This isn't simply a question of naiveté.
There has also been an underlying double standard
in Kosovo on the part of the international community,
based on the very real persecution of the Kosovar
Albanians under Milosevic and the expulsion of hundreds
of thousands of ethnic Albanians that took place at
and around the initial NATO bombing. The overwhelming
feeling of the vast majority of international personnel
that flooded into Kosovo in June 1999 was rather black
and white with the Serbs as the oppressors and the
Kosovar Albanians as the oppressed.
What the international community has been fundamentally
unable to fully comprehend and accept is that the
situation is now turned on its head with the oppressors
becoming the oppressed and vice-versa. I would argue
that some (perhaps most) of the civilian international
personnel in Kosovo even today still have major problems
with this concept. And it has led to a lack of sympathy
to the very real plight of the Serbian minority even
today and a corresponding lack of toughness in response
to provocations by the Albanian majority. This has
limited the efforts of the international community
to effect return of Serb refugees in the face of Albanian
intransigence. It has also led, for example, to full
support for institutions (such as the University of
Pristina) that are totally Albanian (no Serbs are
willing to attend because of its location) but antagonism
towards a similar university run by Serbs in Northern
Mitrovica. The International Community has also accepted
and funded the Kosovo Protection Corps, which is the
successor to the KLA, is led by General Ceku, the
head of the former KLA, is staffed by former KLA members
who rather routinely are found responsible for acts
of violence against the Serb or Macedonian communities,
and whose head (Ceku) routinely declares that he is
the head of the Kosovo Army. While it should seem
rather obvious that the Kosovo Serbs could never be
comfortable with such an organization and that it
would be a major impediment to chances of a true multi-ethnic
society, it still exists.
So what to do about Kosovo now? On the one hand,
if the Kosovo Serbs do not come to feel that their
religion, culture, language, and way of life are secure,
they will never accept rule by an Albanian majority.
They will leave, as they left Sarajevo in 1996. There
is no question that this exodus will be fuel for the
nationalists in Serbia and will also force even moderate
politicians in Belgrade to take radical stances in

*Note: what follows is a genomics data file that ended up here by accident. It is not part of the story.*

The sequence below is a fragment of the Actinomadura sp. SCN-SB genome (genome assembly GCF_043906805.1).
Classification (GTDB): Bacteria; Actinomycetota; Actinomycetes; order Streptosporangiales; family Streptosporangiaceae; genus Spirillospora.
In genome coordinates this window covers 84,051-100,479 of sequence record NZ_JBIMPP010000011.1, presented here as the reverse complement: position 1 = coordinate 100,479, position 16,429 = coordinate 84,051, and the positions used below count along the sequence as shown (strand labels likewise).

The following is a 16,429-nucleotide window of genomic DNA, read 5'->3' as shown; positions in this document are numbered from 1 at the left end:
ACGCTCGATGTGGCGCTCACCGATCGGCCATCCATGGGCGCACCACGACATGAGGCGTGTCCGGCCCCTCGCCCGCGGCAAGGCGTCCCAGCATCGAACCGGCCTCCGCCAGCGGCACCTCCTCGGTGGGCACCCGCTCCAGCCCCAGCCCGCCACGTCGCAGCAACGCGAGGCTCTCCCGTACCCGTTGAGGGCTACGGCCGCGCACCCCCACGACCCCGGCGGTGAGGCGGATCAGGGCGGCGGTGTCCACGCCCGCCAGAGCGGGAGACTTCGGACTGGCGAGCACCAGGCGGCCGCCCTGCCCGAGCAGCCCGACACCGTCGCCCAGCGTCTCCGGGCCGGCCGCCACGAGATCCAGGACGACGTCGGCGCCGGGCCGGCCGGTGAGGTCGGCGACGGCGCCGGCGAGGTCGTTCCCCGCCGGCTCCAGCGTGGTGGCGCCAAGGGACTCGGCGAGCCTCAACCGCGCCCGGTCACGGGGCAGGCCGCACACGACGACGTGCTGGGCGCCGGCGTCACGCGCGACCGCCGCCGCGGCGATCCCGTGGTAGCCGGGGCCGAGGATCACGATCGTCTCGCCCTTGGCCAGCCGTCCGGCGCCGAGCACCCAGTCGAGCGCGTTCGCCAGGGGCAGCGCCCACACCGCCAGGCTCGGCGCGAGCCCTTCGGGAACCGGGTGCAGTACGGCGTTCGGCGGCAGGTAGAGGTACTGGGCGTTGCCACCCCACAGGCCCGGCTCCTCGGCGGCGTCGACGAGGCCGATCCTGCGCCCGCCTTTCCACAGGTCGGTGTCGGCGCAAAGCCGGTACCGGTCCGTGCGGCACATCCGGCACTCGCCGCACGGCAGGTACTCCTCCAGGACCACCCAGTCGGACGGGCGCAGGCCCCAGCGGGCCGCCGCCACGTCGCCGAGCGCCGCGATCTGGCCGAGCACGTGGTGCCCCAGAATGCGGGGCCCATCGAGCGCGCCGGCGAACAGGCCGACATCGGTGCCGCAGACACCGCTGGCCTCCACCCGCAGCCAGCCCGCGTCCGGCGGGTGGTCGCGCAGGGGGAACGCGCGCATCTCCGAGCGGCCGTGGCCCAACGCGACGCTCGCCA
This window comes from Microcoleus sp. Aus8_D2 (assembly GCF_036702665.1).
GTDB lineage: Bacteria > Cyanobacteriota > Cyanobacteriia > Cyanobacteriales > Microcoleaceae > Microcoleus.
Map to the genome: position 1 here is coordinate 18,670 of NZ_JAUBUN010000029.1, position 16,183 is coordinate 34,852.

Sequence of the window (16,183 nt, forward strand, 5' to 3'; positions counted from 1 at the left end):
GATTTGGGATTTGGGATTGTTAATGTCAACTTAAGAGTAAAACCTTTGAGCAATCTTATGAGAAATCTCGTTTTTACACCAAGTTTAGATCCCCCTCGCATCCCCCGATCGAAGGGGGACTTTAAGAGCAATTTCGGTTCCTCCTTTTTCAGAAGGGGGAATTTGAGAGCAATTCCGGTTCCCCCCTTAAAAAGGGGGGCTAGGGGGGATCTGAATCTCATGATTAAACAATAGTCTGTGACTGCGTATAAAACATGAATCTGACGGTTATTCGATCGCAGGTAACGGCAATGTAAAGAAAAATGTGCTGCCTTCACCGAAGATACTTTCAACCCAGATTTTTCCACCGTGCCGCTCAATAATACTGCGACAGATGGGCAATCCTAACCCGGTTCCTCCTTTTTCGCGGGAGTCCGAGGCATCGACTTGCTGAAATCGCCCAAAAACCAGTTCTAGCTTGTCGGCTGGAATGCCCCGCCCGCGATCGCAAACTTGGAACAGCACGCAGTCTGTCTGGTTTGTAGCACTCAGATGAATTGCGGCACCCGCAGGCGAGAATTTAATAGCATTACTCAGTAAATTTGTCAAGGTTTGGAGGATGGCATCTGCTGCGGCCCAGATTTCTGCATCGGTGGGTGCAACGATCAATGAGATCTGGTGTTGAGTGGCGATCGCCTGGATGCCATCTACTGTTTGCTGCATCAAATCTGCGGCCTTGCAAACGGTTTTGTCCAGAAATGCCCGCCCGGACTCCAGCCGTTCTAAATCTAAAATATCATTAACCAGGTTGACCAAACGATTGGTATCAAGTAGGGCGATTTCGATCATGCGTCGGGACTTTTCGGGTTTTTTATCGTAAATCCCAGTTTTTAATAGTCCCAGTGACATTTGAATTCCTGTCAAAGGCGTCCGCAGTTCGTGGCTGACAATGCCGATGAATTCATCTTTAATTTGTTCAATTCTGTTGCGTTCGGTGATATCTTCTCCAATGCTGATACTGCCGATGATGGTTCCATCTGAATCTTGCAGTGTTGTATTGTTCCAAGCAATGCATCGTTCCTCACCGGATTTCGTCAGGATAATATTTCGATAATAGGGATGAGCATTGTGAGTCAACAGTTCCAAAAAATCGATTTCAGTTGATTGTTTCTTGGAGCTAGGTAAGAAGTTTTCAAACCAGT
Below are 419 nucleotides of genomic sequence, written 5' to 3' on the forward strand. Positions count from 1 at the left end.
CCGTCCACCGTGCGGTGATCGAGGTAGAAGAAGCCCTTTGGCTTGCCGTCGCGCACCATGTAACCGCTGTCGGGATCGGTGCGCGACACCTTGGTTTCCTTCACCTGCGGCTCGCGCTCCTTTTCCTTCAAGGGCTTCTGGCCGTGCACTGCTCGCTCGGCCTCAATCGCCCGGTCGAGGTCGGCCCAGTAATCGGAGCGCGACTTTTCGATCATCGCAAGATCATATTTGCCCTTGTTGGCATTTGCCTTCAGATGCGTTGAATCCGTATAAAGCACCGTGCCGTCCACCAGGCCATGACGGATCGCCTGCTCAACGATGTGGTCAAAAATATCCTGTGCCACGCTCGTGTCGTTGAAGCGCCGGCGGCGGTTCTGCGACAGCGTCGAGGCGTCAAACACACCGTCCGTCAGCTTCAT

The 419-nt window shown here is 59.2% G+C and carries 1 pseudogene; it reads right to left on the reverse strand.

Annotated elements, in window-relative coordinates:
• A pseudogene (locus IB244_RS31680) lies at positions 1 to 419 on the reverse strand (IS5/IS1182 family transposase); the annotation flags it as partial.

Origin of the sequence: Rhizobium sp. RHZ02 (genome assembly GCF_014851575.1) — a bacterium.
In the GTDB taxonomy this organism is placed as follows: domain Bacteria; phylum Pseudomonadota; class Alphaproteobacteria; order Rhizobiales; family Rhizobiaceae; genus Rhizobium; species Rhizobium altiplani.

order to survive politically. One is starting to see
this even now.
On the other hand, Kosovar Albanians will accept
nothing less than full independence in current borders.
A significant percentage are determined to drive all
Serbs from Kosovo, reasoning that as long as any remain,
the possibility of Belgrade re-imposing itself over
My solution is pretty simple. Give every city and
town in Kosovo the same degree of autonomy and responsibility
enjoyed by any single town or city in the United States.
I grew up in a town of 10,000 people. We had our own
school system, police force, local government, hospital
system, and taxing authority. There were clear guidelines
for which things were the responsibility of the local
government, which belonged to our State governments,
and which were the purview of the federal government.
If this were done - NOW - and with the full authority
and power of the international community to make it
stick and be effective - it would be far, far easier
to deal with the broader questions of the future of
Kosovo later on.
But the trick is to persuade, force, cajole the
Kosovar Albanians to accept this, as the radicals
among them will be bitterly opposed - wanting all
authority to be centralized under majority Albanian
control. It will also be critical to get the Serbs
to accept this concept, because while they may well
embrace it totally in Kosovo, they have proved to
be very reluctant to de-centralize in Serbia proper
despite recurring promises to do so.
If this solution or a similar one is not instituted
well in advance of any decision on final status, my
prediction is that any "final" solution
will not be final at all, but we will just move into
the next stage of the Kosovo tragedy.